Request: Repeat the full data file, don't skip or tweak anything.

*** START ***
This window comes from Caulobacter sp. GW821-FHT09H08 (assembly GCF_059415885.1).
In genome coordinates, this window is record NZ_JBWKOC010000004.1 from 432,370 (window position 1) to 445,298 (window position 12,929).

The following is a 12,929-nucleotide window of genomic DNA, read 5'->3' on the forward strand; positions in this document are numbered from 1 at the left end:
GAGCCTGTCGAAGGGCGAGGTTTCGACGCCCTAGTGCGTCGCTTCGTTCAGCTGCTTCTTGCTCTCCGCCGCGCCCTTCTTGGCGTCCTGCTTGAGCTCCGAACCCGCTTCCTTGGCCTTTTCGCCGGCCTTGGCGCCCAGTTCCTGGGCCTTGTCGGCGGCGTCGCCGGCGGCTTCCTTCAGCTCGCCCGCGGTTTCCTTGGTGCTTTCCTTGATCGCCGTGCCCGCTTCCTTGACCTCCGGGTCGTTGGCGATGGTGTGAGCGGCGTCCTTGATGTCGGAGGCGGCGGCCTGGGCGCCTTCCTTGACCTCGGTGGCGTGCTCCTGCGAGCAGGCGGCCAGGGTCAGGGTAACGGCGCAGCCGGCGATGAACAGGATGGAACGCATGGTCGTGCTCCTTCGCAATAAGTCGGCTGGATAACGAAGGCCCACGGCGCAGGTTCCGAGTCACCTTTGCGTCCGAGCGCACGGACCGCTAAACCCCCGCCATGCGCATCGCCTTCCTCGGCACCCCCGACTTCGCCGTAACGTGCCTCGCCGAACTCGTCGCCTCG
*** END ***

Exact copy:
This window comes from Caulobacter sp. GW821-FHT09H08 (assembly GCF_059415885.1).
In genome coordinates, this window is record NZ_JBWKOC010000004.1 from 432,370 (window position 1) to 445,298 (window position 12,929).

The following is a 12,929-nucleotide window of genomic DNA, read 5'->3' on the forward strand; positions in this document are numbered from 1 at the left end:
GAGCCTGTCGAAGGGCGAGGTTTCGACGCCCTAGTGCGTCGCTTCGTTCAGCTGCTTCTTGCTCTCCGCCGCGCCCTTCTTGGCGTCCTGCTTGAGCTCCGAACCCGCTTCCTTGGCCTTTTCGCCGGCCTTGGCGCCCAGTTCCTGGGCCTTGTCGGCGGCGTCGCCGGCGGCTTCCTTCAGCTCGCCCGCGGTTTCCTTGGTGCTTTCCTTGATCGCCGTGCCCGCTTCCTTGACCTCCGGGTCGTTGGCGATGGTGTGAGCGGCGTCCTTGATGTCGGAGGCGGCGGCCTGGGCGCCTTCCTTGACCTCGGTGGCGTGCTCCTGCGAGCAGGCGGCCAGGGTCAGGGTAACGGCGCAGCCGGCGATGAACAGGATGGAACGCATGGTCGTGCTCCTTCGCAATAAGTCGGCTGGATAACGAAGGCCCACGGCGCAGGTTCCGAGTCACCTTTGCGTCCGAGCGCACGGACCGCTAAACCCCCGCCATGCGCATCGCCTTCCTCGGCACCCCCGACTTCGCCGTAACGTGCCTCGCCGAACTCGTCGCCTCG